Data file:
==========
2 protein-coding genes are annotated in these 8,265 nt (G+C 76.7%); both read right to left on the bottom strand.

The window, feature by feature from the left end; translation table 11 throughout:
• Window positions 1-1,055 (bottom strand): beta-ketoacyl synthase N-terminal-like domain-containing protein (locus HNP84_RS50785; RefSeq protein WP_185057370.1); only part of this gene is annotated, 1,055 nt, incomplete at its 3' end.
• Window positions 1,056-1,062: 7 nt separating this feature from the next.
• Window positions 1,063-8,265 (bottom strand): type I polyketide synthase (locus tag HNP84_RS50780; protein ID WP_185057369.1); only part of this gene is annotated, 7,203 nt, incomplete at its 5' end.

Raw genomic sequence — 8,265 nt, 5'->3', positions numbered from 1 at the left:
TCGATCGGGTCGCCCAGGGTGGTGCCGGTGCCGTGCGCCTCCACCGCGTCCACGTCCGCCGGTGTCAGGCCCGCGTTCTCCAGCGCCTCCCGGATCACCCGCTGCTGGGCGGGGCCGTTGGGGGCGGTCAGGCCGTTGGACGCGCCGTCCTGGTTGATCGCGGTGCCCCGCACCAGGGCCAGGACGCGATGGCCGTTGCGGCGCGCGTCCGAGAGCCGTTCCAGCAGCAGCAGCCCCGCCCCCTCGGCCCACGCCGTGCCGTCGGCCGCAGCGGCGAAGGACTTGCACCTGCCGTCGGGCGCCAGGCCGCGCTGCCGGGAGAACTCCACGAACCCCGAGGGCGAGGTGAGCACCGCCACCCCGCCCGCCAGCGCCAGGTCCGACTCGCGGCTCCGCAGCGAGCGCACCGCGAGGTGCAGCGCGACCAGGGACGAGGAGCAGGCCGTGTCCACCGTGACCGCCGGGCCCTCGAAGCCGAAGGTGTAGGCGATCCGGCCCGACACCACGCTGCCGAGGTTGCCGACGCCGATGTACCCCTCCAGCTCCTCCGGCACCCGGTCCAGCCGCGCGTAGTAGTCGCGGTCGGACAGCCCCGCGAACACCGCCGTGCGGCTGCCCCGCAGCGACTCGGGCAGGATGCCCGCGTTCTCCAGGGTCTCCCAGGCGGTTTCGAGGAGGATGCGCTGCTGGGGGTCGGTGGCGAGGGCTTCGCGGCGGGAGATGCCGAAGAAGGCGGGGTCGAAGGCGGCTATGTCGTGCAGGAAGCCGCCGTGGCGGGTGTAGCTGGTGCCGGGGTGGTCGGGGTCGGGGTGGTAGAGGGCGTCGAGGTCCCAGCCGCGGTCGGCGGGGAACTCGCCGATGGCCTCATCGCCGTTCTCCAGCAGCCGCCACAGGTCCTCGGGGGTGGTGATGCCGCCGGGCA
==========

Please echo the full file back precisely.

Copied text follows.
2 protein-coding genes are annotated in these 8,265 nt (G+C 76.7%); both read right to left on the bottom strand.

The window, feature by feature from the left end; translation table 11 throughout:
• Window positions 1-1,055 (bottom strand): beta-ketoacyl synthase N-terminal-like domain-containing protein (locus HNP84_RS50785; RefSeq protein WP_185057370.1); only part of this gene is annotated, 1,055 nt, incomplete at its 3' end.
• Window positions 1,056-1,062: 7 nt separating this feature from the next.
• Window positions 1,063-8,265 (bottom strand): type I polyketide synthase (locus tag HNP84_RS50780; protein ID WP_185057369.1); only part of this gene is annotated, 7,203 nt, incomplete at its 5' end.

Raw genomic sequence — 8,265 nt, 5'->3', positions numbered from 1 at the left:
TCGATCGGGTCGCCCAGGGTGGTGCCGGTGCCGTGCGCCTCCACCGCGTCCACGTCCGCCGGTGTCAGGCCCGCGTTCTCCAGCGCCTCCCGGATCACCCGCTGCTGGGCGGGGCCGTTGGGGGCGGTCAGGCCGTTGGACGCGCCGTCCTGGTTGATCGCGGTGCCCCGCACCAGGGCCAGGACGCGATGGCCGTTGCGGCGCGCGTCCGAGAGCCGTTCCAGCAGCAGCAGCCCCGCCCCCTCGGCCCACGCCGTGCCGTCGGCCGCAGCGGCGAAGGACTTGCACCTGCCGTCGGGCGCCAGGCCGCGCTGCCGGGAGAACTCCACGAACCCCGAGGGCGAGGTGAGCACCGCCACCCCGCCCGCCAGCGCCAGGTCCGACTCGCGGCTCCGCAGCGAGCGCACCGCGAGGTGCAGCGCGACCAGGGACGAGGAGCAGGCCGTGTCCACCGTGACCGCCGGGCCCTCGAAGCCGAAGGTGTAGGCGATCCGGCCCGACACCACGCTGCCGAGGTTGCCGACGCCGATGTACCCCTCCAGCTCCTCCGGCACCCGGTCCAGCCGCGCGTAGTAGTCGCGGTCGGACAGCCCCGCGAACACCGCCGTGCGGCTGCCCCGCAGCGACTCGGGCAGGATGCCCGCGTTCTCCAGGGTCTCCCAGGCGGTTTCGAGGAGGATGCGCTGCTGGGGGTCGGTGGCGAGGGCTTCGCGGCGGGAGATGCCGAAGAAGGCGGGGTCGAAGGCGGCTATGTCGTGCAGGAAGCCGCCGTGGCGGGTGTAGCTGGTGCCGGGGTGGTCGGGGTCGGGGTGGTAGAGGGCGTCGAGGTCCCAGCCGCGGTCGGCGGGGAACTCGCCGATGGCCTCATCGCCGTTCTCCAGCAGCCGCCACAGGTCCTCGGGGGTGGTGATGCCGCCGGGCA